Why Vegetables Are Good For Health
Detoxifies: A veggie diet contains dietary fibre (bottle gourd, pumpkins, spinach, cabbages), which flushes toxins out of the body. A diet containing only eggs, fish and mutton is a poor source of fibre.
Stronger bones: Gorging on meat can lead to protein overload. This can tax our kidneys, interfere with the absorption of calcium and prompt the body to extract existing calcium from the bones. Such calcium excretion is rare amongst vegetarians.
Carb deficiencies: A non-vegetarian diet is a poor source of carbohydrates. Carb-deficiency can lead to ketosis – a condition where the body starts breaking down fat (instead of carbs) as a source of energy.
Easy digestion: Complex carbohydrates in vegetarian foods are digested gradually providing a steady source of glucose. Conversely, meats rich in fat and proteins are difficult to digest.
Healthy skin: Eating beetroot, tomato, pumpkin and bitter gourd can clear off blemishes. And guava, apples, pears and peaches, eaten along with their peel, promise a glowing complexion.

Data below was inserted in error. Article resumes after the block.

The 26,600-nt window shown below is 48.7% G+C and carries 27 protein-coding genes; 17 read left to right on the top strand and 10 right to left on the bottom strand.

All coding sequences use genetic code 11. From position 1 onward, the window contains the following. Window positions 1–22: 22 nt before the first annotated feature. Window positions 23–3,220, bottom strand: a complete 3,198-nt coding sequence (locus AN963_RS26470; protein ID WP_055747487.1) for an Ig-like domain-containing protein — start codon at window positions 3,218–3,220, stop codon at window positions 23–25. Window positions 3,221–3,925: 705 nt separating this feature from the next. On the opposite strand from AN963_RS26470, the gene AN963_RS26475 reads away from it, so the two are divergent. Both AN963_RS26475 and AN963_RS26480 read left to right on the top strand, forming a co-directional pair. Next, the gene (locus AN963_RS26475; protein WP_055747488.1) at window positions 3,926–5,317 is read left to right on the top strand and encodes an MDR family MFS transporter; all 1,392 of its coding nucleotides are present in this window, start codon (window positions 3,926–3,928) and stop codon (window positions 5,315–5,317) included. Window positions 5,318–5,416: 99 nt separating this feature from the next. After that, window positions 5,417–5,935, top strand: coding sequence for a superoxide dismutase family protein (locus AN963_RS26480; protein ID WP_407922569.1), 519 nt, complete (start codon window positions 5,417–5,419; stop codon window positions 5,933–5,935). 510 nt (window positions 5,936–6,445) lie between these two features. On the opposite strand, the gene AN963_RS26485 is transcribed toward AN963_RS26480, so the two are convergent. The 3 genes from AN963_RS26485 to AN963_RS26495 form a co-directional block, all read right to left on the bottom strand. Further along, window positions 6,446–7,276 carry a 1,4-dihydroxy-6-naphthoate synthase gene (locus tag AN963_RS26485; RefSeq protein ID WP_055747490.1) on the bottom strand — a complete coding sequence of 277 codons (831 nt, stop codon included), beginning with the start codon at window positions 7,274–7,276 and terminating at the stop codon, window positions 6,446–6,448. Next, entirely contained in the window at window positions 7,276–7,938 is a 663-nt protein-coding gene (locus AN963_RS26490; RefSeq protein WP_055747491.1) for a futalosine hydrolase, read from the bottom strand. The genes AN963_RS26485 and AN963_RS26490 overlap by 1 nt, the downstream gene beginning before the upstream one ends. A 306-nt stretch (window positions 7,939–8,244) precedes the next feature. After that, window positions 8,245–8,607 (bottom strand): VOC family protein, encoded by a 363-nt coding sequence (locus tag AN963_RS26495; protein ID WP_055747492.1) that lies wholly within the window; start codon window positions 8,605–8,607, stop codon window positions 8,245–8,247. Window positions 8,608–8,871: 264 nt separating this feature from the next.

Weight management: Avoiding meat is the simplest way to reduce fat intake. Instead, eating whole grains, legumes, vegetables, nuts, and fruits, lowers cholesterol levels, blood pressure, and obesity.
Easy on the teeth: Our molars are more suitable for grinding grains and vegetables than tearing flesh. Digestion begins with the saliva, which can only digest complex carbohydrates present in plant foods.
Phyto nutrients: Diabetes, cancer, kidney disease, stroke and bone loss are partially preventable with a good intake of phytonurtients. As these are present only in vegetarian diet, the non-vegetarians are at a loss.